Published on November 11th, 2015


Myanmar Memories: Part IV – Bagan


Note: if you’re reading this, that means I managed to find some minuscule pocket of momentary wifi in Cuba, cuz… that’s where you’ll presently find me – quite possibly at this very instant – snorkeling amid the aquamarine splendor of the infamous “Bay of Pigs”. Now I ask ya – is life mighty sweet, or WHAT? 😀


MyanmarMap-BAGANI’ve already talked about my underwhelm with the highly touted Inle Lake. Thus needless to say – after my idyllic 4 day moto-trek from Kalaw, I got outta Dodge after just 2 nts. at Inle, and headed by bus directly for the legendary temples of Bagan.

Little did I know that one of my dearest travel “souvenirs”, likewise was stepping onto that same bus that morning.

The kismet started that evening in the dark as we stepped off the bus at Bagan, weary from the (10 hour!) bus ride from Inle. A “horse & buggy” taxi pulled up, and I began my usual routine of negotiating for a spin to check out a handful of hotels in the small town of Nyaung U.  As the bus pulled away, under the dim light of the street lamp I noticed a likewise solo traveling bum, and asked if he too might need a place to lay his head.

He did.  And the rest is travel serendipity history.


Nook, wearing a traditional Burmese “longyi”

Ladies and gentlemen, it is my pleasure to introduce you to a most remarkable Thai lad: Piyawit Nook Koombhongse (a.k.a. “Nook”)

Not only did we spend the next several days together (at Bagan as well as bouncing madly on the “Train-ride-from-Hell” to Mandalay) but, we’ve remained good friends ever since – despite the small matter of he living in Bangkok, and I on another continent here in Ecuador.

And oh yes, we did wearily review a few hotels that night (all pretty dismal given our backpacker budgets), and finally settled on a couple of rooms (his $15; mine $20 – I don’t recall why mine was a smidge higher, but after 10 hours on a bus, I wasn’t about to quibble).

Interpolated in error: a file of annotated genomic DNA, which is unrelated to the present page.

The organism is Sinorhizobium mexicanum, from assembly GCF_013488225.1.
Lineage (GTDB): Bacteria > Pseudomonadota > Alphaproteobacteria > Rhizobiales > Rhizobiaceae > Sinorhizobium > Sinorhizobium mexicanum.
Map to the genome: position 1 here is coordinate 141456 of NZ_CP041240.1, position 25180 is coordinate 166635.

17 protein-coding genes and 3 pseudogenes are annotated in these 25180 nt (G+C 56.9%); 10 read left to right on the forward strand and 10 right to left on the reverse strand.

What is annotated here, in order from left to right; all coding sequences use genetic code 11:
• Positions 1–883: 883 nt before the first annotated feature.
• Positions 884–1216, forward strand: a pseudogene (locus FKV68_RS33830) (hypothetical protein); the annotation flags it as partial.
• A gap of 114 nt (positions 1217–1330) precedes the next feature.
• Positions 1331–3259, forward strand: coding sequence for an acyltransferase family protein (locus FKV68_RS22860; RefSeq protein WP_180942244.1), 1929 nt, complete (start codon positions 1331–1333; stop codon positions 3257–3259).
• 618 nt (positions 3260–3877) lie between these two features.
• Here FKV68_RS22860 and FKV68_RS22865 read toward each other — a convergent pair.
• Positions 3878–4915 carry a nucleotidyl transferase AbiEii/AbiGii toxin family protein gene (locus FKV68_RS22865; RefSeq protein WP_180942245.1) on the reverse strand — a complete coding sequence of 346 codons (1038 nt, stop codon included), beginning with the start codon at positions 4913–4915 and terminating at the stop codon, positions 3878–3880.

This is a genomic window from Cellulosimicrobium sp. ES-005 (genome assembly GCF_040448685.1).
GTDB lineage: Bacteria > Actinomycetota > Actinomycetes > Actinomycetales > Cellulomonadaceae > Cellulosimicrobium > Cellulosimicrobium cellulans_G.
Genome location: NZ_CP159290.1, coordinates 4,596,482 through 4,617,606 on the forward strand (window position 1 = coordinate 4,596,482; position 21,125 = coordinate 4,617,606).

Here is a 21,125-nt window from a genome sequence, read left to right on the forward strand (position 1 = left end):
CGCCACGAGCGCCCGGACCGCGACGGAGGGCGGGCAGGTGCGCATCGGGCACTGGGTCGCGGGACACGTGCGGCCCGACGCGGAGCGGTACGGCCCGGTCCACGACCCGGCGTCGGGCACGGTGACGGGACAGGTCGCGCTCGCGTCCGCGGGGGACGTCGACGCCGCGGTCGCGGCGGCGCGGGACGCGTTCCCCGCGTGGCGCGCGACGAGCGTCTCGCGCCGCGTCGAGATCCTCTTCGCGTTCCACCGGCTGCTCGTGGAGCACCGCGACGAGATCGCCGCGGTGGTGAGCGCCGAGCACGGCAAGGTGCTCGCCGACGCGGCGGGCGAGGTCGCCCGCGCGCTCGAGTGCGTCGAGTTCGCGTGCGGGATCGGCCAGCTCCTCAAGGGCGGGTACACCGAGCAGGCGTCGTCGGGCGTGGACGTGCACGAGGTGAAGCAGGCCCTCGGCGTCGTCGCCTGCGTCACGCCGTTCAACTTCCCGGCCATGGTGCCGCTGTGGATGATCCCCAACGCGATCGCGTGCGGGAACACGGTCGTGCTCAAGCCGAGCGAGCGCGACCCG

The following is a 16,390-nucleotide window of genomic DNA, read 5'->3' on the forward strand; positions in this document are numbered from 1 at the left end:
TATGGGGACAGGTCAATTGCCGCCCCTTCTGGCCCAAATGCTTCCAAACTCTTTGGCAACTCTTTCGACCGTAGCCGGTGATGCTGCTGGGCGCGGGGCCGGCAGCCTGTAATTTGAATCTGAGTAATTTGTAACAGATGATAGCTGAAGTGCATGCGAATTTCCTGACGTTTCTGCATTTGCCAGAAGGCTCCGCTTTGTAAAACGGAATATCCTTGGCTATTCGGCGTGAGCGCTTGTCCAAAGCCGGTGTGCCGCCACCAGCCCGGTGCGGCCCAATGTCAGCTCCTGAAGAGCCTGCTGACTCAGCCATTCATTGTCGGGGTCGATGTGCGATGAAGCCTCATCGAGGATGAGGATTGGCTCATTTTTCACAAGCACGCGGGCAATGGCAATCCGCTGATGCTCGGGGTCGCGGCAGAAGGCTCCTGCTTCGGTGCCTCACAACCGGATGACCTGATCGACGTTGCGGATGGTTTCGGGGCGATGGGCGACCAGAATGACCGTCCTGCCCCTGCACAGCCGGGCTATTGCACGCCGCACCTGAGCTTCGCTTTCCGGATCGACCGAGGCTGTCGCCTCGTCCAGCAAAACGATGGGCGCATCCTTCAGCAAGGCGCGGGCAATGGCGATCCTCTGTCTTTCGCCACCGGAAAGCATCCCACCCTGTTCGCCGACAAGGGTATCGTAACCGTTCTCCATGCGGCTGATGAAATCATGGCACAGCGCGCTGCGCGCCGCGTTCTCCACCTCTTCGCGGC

Furthermore, before our trusty horse taxi departed, we negotiated a full day’s tour of the Bagan temple complex for the following morning – for a mere $20.  Split, that came to but $10 each!


An extra bit of geo-joy amid the splendor of Bagan

And I dare say – it gets even better.  Imagine my luck to have stumbled upon a most learned travel chum with a serious penchant for ancient history. Indeed, Nook had printed out the Bagan chapter of a Lonely Planet e-book that listed the minute details of most every blessed temple in the entire Bagan complex – and knew precisely which he wanted to see.  Me? Though I can appreciate (indeed, even envy) such travel research diligence, suffice I was happily content to just follow his lead, and gawk blissfully at whatever temple he fancied.

Oh I did have ONE temple that was my own personal “must see”: the one with the GEOCACHE of course!

We lucked out in another way that day too. While meandering amid the vast Bagan complex (we’re talkin’ no fewer than 2 THOUSAND temples scattered across 16 square miles) can be notoriously sweltering under the usual tropical sun, Nook and I enjoyed overcast skies, along with but a slight periodic drizzle as we clip-clopped about in our (handily canopied) horse & buggy.  It also meant fewer tourists jostling at every turn, and we often had exquisite temples all to ourselves.

And though I may well have forgotten many of the details of that enchanted day, trust that my toes shall forever remember scrambling barefoot up and down the slippery steps of those magnificent temples that have stood now for more than a thousand years!

(Click on any of the thumbnails to start the slide show…)

Still more Myanmar tales to come: that amazing train to Mandalay, along with a most excellent final adventure in Hsipaw.

About the Author

Off-the-beaten-path travel is my passion,and I’ve always lived life “like-a-kid-in-a-candy-store” – eager to sample as many flavors as I can. Indeed, my life motto has long been: This ain’t a dress rehearsal, folks!

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